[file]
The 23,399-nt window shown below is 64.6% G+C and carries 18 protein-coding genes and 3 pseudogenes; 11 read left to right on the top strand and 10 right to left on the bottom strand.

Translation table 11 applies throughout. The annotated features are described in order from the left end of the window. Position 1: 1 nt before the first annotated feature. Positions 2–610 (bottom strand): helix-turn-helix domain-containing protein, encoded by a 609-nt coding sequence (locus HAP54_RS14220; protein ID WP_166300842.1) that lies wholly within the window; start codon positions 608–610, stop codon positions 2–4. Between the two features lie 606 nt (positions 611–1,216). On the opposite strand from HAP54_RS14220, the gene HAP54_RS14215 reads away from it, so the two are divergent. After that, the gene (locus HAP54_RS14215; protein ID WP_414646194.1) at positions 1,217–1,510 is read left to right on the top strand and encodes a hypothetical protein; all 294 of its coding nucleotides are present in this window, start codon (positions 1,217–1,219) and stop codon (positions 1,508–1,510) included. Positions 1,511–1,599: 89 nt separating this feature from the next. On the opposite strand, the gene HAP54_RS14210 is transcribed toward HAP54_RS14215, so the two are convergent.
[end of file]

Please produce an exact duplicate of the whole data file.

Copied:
The 23,399-nt window shown below is 64.6% G+C and carries 18 protein-coding genes and 3 pseudogenes; 11 read left to right on the top strand and 10 right to left on the bottom strand.

Translation table 11 applies throughout. The annotated features are described in order from the left end of the window. Position 1: 1 nt before the first annotated feature. Positions 2–610 (bottom strand): helix-turn-helix domain-containing protein, encoded by a 609-nt coding sequence (locus HAP54_RS14220; protein ID WP_166300842.1) that lies wholly within the window; start codon positions 608–610, stop codon positions 2–4. Between the two features lie 606 nt (positions 611–1,216). On the opposite strand from HAP54_RS14220, the gene HAP54_RS14215 reads away from it, so the two are divergent. After that, the gene (locus HAP54_RS14215; protein ID WP_414646194.1) at positions 1,217–1,510 is read left to right on the top strand and encodes a hypothetical protein; all 294 of its coding nucleotides are present in this window, start codon (positions 1,217–1,219) and stop codon (positions 1,508–1,510) included. Positions 1,511–1,599: 89 nt separating this feature from the next. On the opposite strand, the gene HAP54_RS14210 is transcribed toward HAP54_RS14215, so the two are convergent.